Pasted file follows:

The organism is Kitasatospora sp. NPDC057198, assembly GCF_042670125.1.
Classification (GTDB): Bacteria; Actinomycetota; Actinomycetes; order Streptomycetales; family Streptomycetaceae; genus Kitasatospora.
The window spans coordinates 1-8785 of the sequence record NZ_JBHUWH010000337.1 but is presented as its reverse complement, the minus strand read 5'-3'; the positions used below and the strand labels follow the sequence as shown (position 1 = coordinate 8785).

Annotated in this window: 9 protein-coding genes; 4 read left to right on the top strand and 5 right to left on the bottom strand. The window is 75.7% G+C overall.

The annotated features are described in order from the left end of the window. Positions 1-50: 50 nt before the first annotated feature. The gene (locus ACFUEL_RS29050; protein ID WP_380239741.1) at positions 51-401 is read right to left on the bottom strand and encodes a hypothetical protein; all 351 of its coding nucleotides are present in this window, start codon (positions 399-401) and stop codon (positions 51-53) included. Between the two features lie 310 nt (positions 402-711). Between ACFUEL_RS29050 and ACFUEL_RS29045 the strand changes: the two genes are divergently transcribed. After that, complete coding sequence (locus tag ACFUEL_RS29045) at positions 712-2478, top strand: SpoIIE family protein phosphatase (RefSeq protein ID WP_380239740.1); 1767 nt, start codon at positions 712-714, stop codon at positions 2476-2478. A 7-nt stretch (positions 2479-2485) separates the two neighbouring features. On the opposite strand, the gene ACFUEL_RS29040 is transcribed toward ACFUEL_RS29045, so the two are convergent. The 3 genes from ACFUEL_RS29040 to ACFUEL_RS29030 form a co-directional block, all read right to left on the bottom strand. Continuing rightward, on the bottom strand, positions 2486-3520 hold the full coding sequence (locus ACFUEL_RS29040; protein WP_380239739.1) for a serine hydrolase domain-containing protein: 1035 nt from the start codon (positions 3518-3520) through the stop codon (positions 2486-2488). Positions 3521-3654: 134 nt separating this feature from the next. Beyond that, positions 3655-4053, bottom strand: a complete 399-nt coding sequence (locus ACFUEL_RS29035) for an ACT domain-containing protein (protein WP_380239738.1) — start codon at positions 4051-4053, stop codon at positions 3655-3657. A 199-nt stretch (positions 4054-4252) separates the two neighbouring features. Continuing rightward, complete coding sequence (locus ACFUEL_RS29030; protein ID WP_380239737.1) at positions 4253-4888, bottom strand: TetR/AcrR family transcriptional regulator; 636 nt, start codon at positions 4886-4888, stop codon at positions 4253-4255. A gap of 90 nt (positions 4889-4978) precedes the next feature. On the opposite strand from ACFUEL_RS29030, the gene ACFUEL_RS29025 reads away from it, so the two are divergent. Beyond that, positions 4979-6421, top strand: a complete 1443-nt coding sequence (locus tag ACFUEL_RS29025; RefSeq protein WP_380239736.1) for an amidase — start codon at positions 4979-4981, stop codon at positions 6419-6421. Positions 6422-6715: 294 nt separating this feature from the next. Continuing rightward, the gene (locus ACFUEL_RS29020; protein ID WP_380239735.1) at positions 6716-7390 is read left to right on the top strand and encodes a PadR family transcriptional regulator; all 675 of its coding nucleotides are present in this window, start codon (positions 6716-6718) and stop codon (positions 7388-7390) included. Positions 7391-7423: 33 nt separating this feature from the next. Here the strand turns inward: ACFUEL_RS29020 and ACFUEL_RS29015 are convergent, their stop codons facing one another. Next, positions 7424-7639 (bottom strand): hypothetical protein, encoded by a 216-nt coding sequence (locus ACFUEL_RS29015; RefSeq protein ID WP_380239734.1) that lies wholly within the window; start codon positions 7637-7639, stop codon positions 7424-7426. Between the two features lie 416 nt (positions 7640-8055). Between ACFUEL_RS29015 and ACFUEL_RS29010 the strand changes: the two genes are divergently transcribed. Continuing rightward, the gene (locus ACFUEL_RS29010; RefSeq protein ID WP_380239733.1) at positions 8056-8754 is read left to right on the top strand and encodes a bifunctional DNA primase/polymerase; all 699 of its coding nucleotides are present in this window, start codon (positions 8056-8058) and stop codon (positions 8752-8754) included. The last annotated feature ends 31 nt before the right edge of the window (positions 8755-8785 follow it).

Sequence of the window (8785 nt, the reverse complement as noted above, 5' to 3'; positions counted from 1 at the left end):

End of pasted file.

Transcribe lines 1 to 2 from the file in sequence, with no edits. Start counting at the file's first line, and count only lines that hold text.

The organism is Kitasatospora sp. NPDC057198, assembly GCF_042670125.1.
Classification (GTDB): Bacteria; Actinomycetota; Actinomycetes; order Streptomycetales; family Streptomycetaceae; genus Kitasatospora.